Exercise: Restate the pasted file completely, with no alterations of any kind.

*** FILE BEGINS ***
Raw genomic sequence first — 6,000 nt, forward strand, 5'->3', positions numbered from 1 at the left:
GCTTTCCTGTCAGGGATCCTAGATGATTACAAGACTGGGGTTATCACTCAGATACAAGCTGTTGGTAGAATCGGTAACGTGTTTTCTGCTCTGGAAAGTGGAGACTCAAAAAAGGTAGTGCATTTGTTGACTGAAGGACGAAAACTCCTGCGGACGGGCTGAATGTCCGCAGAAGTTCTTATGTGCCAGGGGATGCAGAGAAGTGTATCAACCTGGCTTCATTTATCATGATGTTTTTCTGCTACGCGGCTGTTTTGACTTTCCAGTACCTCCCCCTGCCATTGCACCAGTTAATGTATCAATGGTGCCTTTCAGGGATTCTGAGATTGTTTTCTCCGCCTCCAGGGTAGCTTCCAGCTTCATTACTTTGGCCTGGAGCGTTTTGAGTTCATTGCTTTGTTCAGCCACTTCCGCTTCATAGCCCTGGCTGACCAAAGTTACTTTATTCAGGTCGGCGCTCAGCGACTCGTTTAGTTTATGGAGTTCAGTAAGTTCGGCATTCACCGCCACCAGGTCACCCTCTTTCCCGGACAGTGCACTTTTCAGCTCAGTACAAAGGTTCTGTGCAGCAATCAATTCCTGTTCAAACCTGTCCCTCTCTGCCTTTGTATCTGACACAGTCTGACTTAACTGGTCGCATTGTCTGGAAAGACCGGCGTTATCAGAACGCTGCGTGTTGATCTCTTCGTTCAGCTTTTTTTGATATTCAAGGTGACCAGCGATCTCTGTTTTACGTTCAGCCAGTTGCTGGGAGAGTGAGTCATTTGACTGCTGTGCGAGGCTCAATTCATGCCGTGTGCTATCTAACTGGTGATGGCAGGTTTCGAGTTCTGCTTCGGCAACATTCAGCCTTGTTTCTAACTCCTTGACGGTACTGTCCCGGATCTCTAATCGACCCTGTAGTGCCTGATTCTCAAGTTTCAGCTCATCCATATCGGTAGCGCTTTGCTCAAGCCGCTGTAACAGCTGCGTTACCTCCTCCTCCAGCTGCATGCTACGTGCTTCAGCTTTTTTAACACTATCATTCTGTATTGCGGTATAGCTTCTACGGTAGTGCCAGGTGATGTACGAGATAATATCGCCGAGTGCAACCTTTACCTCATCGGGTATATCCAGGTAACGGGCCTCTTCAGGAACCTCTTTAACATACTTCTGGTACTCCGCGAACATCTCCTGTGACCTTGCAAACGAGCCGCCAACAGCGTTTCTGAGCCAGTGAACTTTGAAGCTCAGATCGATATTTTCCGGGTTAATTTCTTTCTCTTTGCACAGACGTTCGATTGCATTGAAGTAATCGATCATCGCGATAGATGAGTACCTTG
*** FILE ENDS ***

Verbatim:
Raw genomic sequence first — 6,000 nt, forward strand, 5'->3', positions numbered from 1 at the left:
GCTTTCCTGTCAGGGATCCTAGATGATTACAAGACTGGGGTTATCACTCAGATACAAGCTGTTGGTAGAATCGGTAACGTGTTTTCTGCTCTGGAAAGTGGAGACTCAAAAAAGGTAGTGCATTTGTTGACTGAAGGACGAAAACTCCTGCGGACGGGCTGAATGTCCGCAGAAGTTCTTATGTGCCAGGGGATGCAGAGAAGTGTATCAACCTGGCTTCATTTATCATGATGTTTTTCTGCTACGCGGCTGTTTTGACTTTCCAGTACCTCCCCCTGCCATTGCACCAGTTAATGTATCAATGGTGCCTTTCAGGGATTCTGAGATTGTTTTCTCCGCCTCCAGGGTAGCTTCCAGCTTCATTACTTTGGCCTGGAGCGTTTTGAGTTCATTGCTTTGTTCAGCCACTTCCGCTTCATAGCCCTGGCTGACCAAAGTTACTTTATTCAGGTCGGCGCTCAGCGACTCGTTTAGTTTATGGAGTTCAGTAAGTTCGGCATTCACCGCCACCAGGTCACCCTCTTTCCCGGACAGTGCACTTTTCAGCTCAGTACAAAGGTTCTGTGCAGCAATCAATTCCTGTTCAAACCTGTCCCTCTCTGCCTTTGTATCTGACACAGTCTGACTTAACTGGTCGCATTGTCTGGAAAGACCGGCGTTATCAGAACGCTGCGTGTTGATCTCTTCGTTCAGCTTTTTTTGATATTCAAGGTGACCAGCGATCTCTGTTTTACGTTCAGCCAGTTGCTGGGAGAGTGAGTCATTTGACTGCTGTGCGAGGCTCAATTCATGCCGTGTGCTATCTAACTGGTGATGGCAGGTTTCGAGTTCTGCTTCGGCAACATTCAGCCTTGTTTCTAACTCCTTGACGGTACTGTCCCGGATCTCTAATCGACCCTGTAGTGCCTGATTCTCAAGTTTCAGCTCATCCATATCGGTAGCGCTTTGCTCAAGCCGCTGTAACAGCTGCGTTACCTCCTCCTCCAGCTGCATGCTACGTGCTTCAGCTTTTTTAACACTATCATTCTGTATTGCGGTATAGCTTCTACGGTAGTGCCAGGTGATGTACGAGATAATATCGCCGAGTGCAACCTTTACCTCATCGGGTATATCCAGGTAACGGGCCTCTTCAGGAACCTCTTTAACATACTTCTGGTACTCCGCGAACATCTCCTGTGACCTTGCAAACGAGCCGCCAACAGCGTTTCTGAGCCAGTGAACTTTGAAGCTCAGATCGATATTTTCCGGGTTAATTTCTTTCTCTTTGCACAGACGTTCGATTGCATTGAAGTAATCGATCATCGCGATAGATGAGTACCTTG